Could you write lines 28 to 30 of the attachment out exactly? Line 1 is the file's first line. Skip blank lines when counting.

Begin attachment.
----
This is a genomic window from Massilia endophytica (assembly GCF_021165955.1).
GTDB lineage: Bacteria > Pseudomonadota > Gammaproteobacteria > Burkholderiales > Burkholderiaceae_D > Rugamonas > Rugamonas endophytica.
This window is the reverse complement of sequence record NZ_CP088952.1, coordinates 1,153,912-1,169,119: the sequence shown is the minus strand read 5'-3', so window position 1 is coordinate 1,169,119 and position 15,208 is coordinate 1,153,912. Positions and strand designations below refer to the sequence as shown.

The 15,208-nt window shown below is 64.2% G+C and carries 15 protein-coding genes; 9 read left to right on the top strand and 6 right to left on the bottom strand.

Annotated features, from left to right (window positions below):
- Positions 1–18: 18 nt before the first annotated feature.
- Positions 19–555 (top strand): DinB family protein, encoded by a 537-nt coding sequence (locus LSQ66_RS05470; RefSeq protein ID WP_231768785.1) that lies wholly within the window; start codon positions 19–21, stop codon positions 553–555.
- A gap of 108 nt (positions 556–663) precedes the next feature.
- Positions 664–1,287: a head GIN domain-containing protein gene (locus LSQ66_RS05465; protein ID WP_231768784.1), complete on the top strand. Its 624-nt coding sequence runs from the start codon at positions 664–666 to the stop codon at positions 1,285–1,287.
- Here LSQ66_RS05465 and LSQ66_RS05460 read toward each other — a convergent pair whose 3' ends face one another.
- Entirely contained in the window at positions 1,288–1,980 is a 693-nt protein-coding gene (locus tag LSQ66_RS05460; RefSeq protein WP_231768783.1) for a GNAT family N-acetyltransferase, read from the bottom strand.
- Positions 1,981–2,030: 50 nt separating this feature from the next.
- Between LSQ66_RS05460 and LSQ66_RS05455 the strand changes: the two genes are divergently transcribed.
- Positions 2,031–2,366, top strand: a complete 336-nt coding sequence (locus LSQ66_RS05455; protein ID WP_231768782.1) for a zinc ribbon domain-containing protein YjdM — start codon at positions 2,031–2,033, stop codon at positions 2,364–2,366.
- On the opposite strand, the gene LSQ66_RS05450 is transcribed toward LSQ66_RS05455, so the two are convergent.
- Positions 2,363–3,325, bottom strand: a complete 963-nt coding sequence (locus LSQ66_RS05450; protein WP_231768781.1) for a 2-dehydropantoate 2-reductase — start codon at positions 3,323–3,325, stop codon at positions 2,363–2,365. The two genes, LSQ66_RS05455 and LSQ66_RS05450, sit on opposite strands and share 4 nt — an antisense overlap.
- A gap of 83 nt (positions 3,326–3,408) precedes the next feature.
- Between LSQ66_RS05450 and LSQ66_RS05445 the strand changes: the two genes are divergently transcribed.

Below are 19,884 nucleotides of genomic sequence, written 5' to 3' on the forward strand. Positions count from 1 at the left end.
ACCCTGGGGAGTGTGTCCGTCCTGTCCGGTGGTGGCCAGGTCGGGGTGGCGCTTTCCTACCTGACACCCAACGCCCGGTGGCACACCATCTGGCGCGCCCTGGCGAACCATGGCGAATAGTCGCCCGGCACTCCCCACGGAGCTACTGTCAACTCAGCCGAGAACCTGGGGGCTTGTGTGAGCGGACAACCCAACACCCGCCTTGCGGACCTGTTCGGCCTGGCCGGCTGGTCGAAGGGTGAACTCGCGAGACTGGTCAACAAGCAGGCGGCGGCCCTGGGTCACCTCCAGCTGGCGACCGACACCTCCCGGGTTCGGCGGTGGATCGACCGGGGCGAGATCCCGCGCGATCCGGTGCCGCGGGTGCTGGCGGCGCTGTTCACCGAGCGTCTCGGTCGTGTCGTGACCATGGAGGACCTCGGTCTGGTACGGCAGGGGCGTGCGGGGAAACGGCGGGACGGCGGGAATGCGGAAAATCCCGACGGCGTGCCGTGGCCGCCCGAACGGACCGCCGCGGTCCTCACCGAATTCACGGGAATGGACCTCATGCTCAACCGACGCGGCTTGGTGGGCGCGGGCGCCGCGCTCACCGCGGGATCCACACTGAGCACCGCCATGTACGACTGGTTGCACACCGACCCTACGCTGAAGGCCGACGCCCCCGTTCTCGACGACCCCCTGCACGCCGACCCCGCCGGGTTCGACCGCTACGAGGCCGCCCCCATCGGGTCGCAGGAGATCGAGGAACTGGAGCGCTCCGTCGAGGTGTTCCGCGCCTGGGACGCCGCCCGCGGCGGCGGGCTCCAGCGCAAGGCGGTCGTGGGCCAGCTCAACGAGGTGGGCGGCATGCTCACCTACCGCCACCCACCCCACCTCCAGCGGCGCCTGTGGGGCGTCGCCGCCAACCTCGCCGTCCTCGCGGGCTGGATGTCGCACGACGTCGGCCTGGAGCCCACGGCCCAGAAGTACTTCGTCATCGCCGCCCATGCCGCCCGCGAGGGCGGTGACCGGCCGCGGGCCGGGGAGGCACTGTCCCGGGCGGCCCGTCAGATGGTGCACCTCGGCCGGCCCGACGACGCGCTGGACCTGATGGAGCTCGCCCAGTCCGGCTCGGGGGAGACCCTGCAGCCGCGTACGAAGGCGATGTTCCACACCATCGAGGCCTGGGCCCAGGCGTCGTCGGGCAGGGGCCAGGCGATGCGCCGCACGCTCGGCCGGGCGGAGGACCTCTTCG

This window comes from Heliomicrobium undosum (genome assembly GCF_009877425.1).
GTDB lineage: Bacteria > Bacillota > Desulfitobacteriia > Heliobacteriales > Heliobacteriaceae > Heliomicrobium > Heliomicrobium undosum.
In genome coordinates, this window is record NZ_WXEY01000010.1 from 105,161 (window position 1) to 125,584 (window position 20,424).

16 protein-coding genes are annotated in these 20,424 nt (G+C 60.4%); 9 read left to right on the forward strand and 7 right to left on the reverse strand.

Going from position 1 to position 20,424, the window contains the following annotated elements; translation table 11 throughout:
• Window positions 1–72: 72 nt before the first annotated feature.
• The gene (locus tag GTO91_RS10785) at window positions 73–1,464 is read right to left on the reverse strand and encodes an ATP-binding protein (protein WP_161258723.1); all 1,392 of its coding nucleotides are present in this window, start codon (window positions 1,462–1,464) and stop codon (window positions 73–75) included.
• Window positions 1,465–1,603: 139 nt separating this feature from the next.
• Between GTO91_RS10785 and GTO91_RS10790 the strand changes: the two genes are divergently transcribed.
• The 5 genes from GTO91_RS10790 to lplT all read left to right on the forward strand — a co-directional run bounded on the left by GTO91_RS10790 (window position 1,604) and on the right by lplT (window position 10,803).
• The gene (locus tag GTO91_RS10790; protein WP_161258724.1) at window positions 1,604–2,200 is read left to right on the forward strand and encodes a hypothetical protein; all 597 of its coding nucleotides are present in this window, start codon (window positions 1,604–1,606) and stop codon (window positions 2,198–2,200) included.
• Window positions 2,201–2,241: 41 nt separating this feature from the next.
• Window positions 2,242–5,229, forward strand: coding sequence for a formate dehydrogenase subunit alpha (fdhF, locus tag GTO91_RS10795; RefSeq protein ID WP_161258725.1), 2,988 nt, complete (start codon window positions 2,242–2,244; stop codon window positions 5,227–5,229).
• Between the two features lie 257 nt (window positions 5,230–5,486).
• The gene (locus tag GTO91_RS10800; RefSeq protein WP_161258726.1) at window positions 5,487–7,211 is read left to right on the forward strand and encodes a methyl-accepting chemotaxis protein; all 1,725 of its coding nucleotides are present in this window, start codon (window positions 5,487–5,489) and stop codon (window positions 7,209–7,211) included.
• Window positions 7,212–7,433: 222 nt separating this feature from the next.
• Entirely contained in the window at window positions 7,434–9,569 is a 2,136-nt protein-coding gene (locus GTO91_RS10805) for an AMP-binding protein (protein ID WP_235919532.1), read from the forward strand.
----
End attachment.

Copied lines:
• Window positions 1,465–1,603: 139 nt separating this feature from the next.
• Between GTO91_RS10785 and GTO91_RS10790 the strand changes: the two genes are divergently transcribed.
• The 5 genes from GTO91_RS10790 to lplT all read left to right on the forward strand — a co-directional run bounded on the left by GTO91_RS10790 (window position 1,604) and on the right by lplT (window position 10,803).